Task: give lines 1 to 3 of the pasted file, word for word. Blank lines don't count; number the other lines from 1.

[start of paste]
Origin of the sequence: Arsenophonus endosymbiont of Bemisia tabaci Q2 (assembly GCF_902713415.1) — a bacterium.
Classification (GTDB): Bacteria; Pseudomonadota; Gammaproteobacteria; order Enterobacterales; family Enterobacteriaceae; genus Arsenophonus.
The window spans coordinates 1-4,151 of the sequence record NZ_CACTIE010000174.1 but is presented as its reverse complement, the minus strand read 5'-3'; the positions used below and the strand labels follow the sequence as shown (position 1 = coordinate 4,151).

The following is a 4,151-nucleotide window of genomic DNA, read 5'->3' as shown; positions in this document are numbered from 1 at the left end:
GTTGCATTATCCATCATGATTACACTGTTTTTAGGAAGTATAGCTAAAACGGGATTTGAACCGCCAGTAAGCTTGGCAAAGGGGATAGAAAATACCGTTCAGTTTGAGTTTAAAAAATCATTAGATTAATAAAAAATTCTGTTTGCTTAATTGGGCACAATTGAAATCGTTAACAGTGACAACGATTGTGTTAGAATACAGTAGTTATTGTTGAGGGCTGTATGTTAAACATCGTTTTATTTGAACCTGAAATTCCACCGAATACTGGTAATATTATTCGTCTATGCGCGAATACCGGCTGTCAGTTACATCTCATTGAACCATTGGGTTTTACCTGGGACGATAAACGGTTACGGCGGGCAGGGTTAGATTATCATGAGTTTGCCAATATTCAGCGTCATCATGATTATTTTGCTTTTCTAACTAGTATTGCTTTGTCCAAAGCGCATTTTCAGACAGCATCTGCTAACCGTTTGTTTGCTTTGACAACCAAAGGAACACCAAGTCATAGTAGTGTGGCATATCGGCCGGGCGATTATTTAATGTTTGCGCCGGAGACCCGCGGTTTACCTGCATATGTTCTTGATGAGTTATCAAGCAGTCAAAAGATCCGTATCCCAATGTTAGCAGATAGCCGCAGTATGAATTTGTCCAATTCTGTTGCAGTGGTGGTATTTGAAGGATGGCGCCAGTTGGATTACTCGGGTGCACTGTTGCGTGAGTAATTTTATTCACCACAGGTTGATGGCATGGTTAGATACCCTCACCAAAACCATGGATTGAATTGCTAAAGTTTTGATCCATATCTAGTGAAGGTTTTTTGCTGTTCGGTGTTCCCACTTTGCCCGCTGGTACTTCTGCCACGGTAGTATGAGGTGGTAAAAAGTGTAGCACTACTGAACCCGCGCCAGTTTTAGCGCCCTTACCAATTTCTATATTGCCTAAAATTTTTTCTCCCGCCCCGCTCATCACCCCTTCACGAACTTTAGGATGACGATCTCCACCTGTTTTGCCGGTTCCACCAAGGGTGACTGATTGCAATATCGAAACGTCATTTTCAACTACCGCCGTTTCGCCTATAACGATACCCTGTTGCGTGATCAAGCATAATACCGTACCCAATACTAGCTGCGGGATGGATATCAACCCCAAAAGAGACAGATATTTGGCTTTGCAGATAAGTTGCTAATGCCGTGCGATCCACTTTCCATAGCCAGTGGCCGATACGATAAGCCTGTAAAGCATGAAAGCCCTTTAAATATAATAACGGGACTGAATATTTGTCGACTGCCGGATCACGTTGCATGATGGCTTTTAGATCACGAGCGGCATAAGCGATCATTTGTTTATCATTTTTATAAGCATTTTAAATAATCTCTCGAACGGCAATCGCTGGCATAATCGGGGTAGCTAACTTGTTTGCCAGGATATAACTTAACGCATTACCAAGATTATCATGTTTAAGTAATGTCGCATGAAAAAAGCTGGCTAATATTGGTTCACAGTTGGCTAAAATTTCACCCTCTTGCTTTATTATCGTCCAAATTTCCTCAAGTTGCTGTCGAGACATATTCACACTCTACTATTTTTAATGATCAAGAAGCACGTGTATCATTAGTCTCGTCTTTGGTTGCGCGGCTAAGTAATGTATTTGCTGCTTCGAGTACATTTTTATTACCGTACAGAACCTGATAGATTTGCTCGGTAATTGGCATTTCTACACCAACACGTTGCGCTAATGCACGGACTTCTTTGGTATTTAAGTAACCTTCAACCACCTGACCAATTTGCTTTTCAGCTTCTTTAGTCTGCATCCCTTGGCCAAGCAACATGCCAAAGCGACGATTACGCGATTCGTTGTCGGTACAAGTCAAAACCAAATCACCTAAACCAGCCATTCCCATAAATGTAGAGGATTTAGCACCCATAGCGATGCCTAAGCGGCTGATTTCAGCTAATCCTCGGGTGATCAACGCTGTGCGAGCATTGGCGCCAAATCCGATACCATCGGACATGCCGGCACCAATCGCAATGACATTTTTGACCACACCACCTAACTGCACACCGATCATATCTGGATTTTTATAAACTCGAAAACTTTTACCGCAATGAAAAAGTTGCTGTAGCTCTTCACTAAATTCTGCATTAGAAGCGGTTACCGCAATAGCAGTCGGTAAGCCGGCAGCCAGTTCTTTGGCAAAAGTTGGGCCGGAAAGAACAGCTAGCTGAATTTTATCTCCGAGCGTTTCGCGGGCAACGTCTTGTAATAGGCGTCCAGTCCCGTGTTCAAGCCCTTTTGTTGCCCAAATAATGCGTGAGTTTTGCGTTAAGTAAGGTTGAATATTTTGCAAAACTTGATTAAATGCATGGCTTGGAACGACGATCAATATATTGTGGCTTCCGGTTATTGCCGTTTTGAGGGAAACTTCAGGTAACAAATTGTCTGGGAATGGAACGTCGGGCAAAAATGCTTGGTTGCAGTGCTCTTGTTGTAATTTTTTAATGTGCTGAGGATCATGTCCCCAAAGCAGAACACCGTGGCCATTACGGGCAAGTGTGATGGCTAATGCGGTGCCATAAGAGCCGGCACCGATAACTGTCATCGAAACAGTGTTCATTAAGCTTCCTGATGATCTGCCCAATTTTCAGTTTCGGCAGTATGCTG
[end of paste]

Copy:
Origin of the sequence: Arsenophonus endosymbiont of Bemisia tabaci Q2 (assembly GCF_902713415.1) — a bacterium.
Classification (GTDB): Bacteria; Pseudomonadota; Gammaproteobacteria; order Enterobacterales; family Enterobacteriaceae; genus Arsenophonus.
The window spans coordinates 1-4,151 of the sequence record NZ_CACTIE010000174.1 but is presented as its reverse complement, the minus strand read 5'-3'; the positions used below and the strand labels follow the sequence as shown (position 1 = coordinate 4,151).